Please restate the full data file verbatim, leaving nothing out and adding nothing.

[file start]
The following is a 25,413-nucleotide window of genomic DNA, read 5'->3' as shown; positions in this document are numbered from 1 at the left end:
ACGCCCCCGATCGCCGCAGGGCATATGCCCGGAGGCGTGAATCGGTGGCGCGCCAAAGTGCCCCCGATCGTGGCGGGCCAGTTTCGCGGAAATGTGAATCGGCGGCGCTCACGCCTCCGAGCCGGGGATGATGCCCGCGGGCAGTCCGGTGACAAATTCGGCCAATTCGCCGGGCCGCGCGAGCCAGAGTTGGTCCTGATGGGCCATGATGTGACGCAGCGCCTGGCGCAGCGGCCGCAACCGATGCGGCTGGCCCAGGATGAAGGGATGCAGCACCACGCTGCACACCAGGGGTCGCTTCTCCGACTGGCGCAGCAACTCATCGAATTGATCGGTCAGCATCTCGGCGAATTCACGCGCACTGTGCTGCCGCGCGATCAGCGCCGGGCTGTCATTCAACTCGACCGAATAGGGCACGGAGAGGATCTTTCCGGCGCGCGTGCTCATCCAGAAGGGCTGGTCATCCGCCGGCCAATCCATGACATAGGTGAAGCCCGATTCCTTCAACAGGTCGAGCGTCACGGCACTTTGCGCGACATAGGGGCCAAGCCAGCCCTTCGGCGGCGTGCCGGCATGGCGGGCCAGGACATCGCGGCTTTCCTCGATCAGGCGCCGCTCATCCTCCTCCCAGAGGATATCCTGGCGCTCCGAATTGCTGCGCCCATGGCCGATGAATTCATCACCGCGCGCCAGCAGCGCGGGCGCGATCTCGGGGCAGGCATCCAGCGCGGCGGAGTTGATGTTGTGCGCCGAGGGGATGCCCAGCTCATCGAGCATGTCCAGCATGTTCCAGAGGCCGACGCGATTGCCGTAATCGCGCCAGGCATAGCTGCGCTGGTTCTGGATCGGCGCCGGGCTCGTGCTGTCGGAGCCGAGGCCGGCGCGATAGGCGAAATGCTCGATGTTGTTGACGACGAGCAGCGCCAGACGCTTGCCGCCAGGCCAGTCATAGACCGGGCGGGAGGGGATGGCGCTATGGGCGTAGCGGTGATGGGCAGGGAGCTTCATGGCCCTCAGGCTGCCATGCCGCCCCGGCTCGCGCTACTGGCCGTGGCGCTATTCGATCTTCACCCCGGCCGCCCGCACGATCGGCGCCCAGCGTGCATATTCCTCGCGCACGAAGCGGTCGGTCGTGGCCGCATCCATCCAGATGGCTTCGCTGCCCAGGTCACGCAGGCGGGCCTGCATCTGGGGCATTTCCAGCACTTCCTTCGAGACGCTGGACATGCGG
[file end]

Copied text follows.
The following is a 25,413-nucleotide window of genomic DNA, read 5'->3' as shown; positions in this document are numbered from 1 at the left end:
ACGCCCCCGATCGCCGCAGGGCATATGCCCGGAGGCGTGAATCGGTGGCGCGCCAAAGTGCCCCCGATCGTGGCGGGCCAGTTTCGCGGAAATGTGAATCGGCGGCGCTCACGCCTCCGAGCCGGGGATGATGCCCGCGGGCAGTCCGGTGACAAATTCGGCCAATTCGCCGGGCCGCGCGAGCCAGAGTTGGTCCTGATGGGCCATGATGTGACGCAGCGCCTGGCGCAGCGGCCGCAACCGATGCGGCTGGCCCAGGATGAAGGGATGCAGCACCACGCTGCACACCAGGGGTCGCTTCTCCGACTGGCGCAGCAACTCATCGAATTGATCGGTCAGCATCTCGGCGAATTCACGCGCACTGTGCTGCCGCGCGATCAGCGCCGGGCTGTCATTCAACTCGACCGAATAGGGCACGGAGAGGATCTTTCCGGCGCGCGTGCTCATCCAGAAGGGCTGGTCATCCGCCGGCCAATCCATGACATAGGTGAAGCCCGATTCCTTCAACAGGTCGAGCGTCACGGCACTTTGCGCGACATAGGGGCCAAGCCAGCCCTTCGGCGGCGTGCCGGCATGGCGGGCCAGGACATCGCGGCTTTCCTCGATCAGGCGCCGCTCATCCTCCTCCCAGAGGATATCCTGGCGCTCCGAATTGCTGCGCCCATGGCCGATGAATTCATCACCGCGCGCCAGCAGCGCGGGCGCGATCTCGGGGCAGGCATCCAGCGCGGCGGAGTTGATGTTGTGCGCCGAGGGGATGCCCAGCTCATCGAGCATGTCCAGCATGTTCCAGAGGCCGACGCGATTGCCGTAATCGCGCCAGGCATAGCTGCGCTGGTTCTGGATCGGCGCCGGGCTCGTGCTGTCGGAGCCGAGGCCGGCGCGATAGGCGAAATGCTCGATGTTGTTGACGACGAGCAGCGCCAGACGCTTGCCGCCAGGCCAGTCATAGACCGGGCGGGAGGGGATGGCGCTATGGGCGTAGCGGTGATGGGCAGGGAGCTTCATGGCCCTCAGGCTGCCATGCCGCCCCGGCTCGCGCTACTGGCCGTGGCGCTATTCGATCTTCACCCCGGCCGCCCGCACGATCGGCGCCCAGCGTGCATATTCCTCGCGCACGAAGCGGTCGGTCGTGGCCGCATCCATCCAGATGGCTTCGCTGCCCAGGTCACGCAGGCGGGCCTGCATCTGGGGCATTTCCAGCACTTCCTTCGAGACGCTGGACATGCGG